Discipleship with Jesus is essential
All disciples share one thing in common: Life before following Jesus Christ, and life after committing one’s self to the Lord. Although this is especially true for those who come to the faith as adults, you may have heard young adults in their twenties and thirties speak of their “pre” and “post” conversion stages, or older Catholics refer to themselves after time away as “I’m a revert.”
Truth be told, not every aspect of our life changes when we choose to follow Jesus Christ. But the major decisions, the choices we make or our commitment to do good and avoid evil, all shift. Even our daily patterns of life change. Every Christian struggles with sin, bad habits, and the effects of original sin. But our relationship with Christ asks us to deal with more than life’s standard challenges. Every committed Christian must deny one’s self, take up the cross, and follow our Lord each day.
Christ laid down his life for us. In following Him, we are asked to lay down our lives to love God and our neighbor. Jesus spent nearly three years with his apostles, patiently guiding and forming them to be those leaders who would shepherd his Church as the first bishops. Infused with the gifts of the Holy Spirit at Pentecost, the apostles took up their crosses (all but St. John would be martyred) and went out to proclaim the Good News.
In this current world of pandemic, the Christian life can still be lived, even when we cannot attend Mass on a weekly basis. So many of our fellow Catholics live in remote mission territories around the world. Without regular opportunities for Mass and the sacraments, they still strive for holiness. Whether in the Amazon today or Japan in the 1600s, Christian families keep the faith through the help of catechists and a daily commitment to the Rosary, scripture, and prayerful charity. While our situation is not as dire, we can learn from those who remain committed to Jesus Christ.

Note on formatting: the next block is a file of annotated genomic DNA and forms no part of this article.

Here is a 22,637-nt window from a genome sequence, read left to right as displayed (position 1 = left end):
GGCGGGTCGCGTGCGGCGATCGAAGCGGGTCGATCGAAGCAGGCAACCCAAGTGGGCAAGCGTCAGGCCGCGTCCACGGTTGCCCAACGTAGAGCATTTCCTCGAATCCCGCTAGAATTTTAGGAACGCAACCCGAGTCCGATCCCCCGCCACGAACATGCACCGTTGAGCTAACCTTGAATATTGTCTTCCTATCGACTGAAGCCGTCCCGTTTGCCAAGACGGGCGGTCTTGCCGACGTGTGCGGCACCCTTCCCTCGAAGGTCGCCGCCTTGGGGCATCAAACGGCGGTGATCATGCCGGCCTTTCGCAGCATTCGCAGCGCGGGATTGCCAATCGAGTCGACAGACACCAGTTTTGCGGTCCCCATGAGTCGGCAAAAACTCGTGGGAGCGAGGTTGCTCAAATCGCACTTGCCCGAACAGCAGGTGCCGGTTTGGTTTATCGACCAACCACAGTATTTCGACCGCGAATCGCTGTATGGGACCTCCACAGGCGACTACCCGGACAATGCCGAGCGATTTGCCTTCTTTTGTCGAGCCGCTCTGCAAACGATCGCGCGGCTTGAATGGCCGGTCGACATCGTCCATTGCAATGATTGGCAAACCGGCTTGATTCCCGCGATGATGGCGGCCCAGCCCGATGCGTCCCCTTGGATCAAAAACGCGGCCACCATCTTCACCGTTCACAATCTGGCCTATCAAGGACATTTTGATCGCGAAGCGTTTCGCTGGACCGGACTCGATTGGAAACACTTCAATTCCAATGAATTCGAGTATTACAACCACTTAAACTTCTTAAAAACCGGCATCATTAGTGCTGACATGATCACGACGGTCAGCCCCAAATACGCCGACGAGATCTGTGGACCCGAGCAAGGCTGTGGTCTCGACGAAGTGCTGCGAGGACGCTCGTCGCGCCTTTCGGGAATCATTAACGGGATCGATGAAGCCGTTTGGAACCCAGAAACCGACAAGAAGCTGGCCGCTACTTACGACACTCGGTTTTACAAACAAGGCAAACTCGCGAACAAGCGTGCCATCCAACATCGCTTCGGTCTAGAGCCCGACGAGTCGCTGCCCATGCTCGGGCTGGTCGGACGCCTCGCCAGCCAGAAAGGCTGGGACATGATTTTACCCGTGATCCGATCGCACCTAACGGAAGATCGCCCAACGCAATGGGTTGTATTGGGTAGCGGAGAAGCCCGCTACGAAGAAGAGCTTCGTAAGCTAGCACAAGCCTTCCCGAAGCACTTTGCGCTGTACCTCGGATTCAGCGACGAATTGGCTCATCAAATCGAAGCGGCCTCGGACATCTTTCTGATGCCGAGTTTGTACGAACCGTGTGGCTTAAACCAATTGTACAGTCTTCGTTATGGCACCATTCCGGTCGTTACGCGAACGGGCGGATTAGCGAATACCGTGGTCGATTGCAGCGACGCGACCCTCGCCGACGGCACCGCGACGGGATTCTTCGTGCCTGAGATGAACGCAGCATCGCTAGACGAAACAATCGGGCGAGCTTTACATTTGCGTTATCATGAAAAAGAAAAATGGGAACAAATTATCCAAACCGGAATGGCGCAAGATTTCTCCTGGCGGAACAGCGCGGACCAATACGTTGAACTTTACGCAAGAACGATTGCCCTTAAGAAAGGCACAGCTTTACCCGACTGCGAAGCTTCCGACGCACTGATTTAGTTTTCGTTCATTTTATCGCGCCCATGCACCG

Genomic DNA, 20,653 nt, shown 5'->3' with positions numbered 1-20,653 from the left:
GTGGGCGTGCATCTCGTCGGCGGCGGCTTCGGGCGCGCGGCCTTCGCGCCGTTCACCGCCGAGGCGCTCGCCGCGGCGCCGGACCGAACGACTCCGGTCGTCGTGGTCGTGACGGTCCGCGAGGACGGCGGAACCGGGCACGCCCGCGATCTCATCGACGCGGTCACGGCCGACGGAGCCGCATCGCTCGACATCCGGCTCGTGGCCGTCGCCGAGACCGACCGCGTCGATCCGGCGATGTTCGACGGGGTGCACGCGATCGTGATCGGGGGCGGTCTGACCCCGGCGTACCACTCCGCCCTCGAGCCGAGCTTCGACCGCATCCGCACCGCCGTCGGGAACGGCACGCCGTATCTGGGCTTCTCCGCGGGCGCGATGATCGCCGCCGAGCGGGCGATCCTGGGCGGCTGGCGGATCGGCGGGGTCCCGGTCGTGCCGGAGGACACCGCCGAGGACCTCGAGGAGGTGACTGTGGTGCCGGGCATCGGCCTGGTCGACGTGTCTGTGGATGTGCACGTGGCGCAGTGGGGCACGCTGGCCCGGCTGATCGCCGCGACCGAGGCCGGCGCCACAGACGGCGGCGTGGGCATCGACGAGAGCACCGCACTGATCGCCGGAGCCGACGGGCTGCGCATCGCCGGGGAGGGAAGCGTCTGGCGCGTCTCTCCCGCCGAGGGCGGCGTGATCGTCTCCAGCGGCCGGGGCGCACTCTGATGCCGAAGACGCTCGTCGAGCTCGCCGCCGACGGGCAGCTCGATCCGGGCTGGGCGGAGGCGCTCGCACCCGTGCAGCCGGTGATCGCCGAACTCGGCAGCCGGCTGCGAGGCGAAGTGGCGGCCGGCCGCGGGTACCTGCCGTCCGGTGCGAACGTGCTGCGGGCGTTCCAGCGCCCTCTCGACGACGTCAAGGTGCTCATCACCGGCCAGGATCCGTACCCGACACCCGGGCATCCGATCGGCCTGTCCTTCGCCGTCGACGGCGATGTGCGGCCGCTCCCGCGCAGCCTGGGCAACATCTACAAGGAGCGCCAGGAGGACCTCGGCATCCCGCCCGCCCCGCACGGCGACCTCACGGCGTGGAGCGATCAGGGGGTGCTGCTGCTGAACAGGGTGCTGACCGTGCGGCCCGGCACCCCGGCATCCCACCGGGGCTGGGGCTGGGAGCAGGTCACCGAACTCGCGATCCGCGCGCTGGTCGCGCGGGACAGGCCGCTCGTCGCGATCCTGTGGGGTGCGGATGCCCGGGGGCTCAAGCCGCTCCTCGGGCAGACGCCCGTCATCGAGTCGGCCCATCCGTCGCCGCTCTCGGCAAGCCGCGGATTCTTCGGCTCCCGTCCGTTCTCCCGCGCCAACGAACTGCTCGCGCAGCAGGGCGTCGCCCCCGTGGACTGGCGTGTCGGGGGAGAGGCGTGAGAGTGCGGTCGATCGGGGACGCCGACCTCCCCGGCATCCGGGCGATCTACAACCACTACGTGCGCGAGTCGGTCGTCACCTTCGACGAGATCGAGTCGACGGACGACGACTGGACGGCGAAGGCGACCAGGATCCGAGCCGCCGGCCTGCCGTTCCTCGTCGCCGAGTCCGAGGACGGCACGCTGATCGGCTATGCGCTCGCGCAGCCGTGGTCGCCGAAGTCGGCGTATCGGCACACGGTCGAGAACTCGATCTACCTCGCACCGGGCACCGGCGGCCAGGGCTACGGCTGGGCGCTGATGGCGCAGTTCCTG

As I write this column, the Bishops of the Northwest are discussing ways we can still provide for the spiritual needs of our people. And here in the three Catholic dioceses that comprise the state of Washington, I have been asked to join leaders of other faith traditions to show the governor’s office that the practice of our one’s faith is truly essential. As Catholics, we are a people who need regular participation in the sacraments and to join with others in prayer and worship.
In the meantime, I offer a few points of reflection for your daily prayer: Who are your role models in faith? Do you ask them for guidance? Do you spend the time to help others in their spiritual life and in their life in general? These uncertain times give us the opportunity to take stock of how we pursue our lives as disciples and how help others to follow our Lord.
While we eagerly await a return to the normal practice of our faith, I pray that we would not miss this opportunity to grow in solidarity with our fellow Catholics in remote mission territories. Please pray for a new generation of generous young men and women who will respond to the Lord’s call to priesthood and consecrated life. The Church needs you! Please continue to pray as a family and don’t be afraid to humbly show others why discipleship with Jesus Christ is so essential, perhaps now more than ever.
Our Lady of Lourdes, pray for us.
St. Jean Gabriel Perboyre, CM, pray for us.
Live Jesus in our hearts, forever!